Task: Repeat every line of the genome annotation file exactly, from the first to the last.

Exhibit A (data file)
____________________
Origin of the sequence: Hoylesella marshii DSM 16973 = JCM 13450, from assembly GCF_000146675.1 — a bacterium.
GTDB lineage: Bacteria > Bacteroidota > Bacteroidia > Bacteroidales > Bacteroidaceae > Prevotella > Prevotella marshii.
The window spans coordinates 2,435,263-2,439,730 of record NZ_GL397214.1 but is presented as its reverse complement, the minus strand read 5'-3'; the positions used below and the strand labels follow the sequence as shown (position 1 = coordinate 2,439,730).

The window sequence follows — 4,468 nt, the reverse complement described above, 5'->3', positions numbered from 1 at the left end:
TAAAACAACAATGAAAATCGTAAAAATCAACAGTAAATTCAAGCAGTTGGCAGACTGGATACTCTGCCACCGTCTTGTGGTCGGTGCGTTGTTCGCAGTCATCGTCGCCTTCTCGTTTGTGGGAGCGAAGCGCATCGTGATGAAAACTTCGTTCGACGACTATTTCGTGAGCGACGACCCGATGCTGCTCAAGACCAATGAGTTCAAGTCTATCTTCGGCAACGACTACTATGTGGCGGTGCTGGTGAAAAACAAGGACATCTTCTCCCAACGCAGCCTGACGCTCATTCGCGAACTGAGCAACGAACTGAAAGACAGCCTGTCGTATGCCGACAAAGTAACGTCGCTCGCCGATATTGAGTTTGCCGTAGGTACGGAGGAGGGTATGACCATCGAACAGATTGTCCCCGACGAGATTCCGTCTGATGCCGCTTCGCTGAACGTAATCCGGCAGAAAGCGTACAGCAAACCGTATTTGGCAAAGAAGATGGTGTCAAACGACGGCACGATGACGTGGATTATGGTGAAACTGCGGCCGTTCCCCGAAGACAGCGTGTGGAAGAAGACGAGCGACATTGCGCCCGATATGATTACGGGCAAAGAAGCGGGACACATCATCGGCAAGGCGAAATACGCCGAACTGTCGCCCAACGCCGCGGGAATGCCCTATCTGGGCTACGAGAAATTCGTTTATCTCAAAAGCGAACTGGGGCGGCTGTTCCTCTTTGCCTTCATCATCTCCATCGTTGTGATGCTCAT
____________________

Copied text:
Origin of the sequence: Hoylesella marshii DSM 16973 = JCM 13450, from assembly GCF_000146675.1 — a bacterium.
GTDB lineage: Bacteria > Bacteroidota > Bacteroidia > Bacteroidales > Bacteroidaceae > Prevotella > Prevotella marshii.
The window spans coordinates 2,435,263-2,439,730 of record NZ_GL397214.1 but is presented as its reverse complement, the minus strand read 5'-3'; the positions used below and the strand labels follow the sequence as shown (position 1 = coordinate 2,439,730).

The window sequence follows — 4,468 nt, the reverse complement described above, 5'->3', positions numbered from 1 at the left end:
TAAAACAACAATGAAAATCGTAAAAATCAACAGTAAATTCAAGCAGTTGGCAGACTGGATACTCTGCCACCGTCTTGTGGTCGGTGCGTTGTTCGCAGTCATCGTCGCCTTCTCGTTTGTGGGAGCGAAGCGCATCGTGATGAAAACTTCGTTCGACGACTATTTCGTGAGCGACGACCCGATGCTGCTCAAGACCAATGAGTTCAAGTCTATCTTCGGCAACGACTACTATGTGGCGGTGCTGGTGAAAAACAAGGACATCTTCTCCCAACGCAGCCTGACGCTCATTCGCGAACTGAGCAACGAACTGAAAGACAGCCTGTCGTATGCCGACAAAGTAACGTCGCTCGCCGATATTGAGTTTGCCGTAGGTACGGAGGAGGGTATGACCATCGAACAGATTGTCCCCGACGAGATTCCGTCTGATGCCGCTTCGCTGAACGTAATCCGGCAGAAAGCGTACAGCAAACCGTATTTGGCAAAGAAGATGGTGTCAAACGACGGCACGATGACGTGGATTATGGTGAAACTGCGGCCGTTCCCCGAAGACAGCGTGTGGAAGAAGACGAGCGACATTGCGCCCGATATGATTACGGGCAAAGAAGCGGGACACATCATCGGCAAGGCGAAATACGCCGAACTGTCGCCCAACGCCGCGGGAATGCCCTATCTGGGCTACGAGAAATTCGTTTATCTCAAAAGCGAACTGGGGCGGCTGTTCCTCTTTGCCTTCATCATCTCCATCGTTGTGATGCTCAT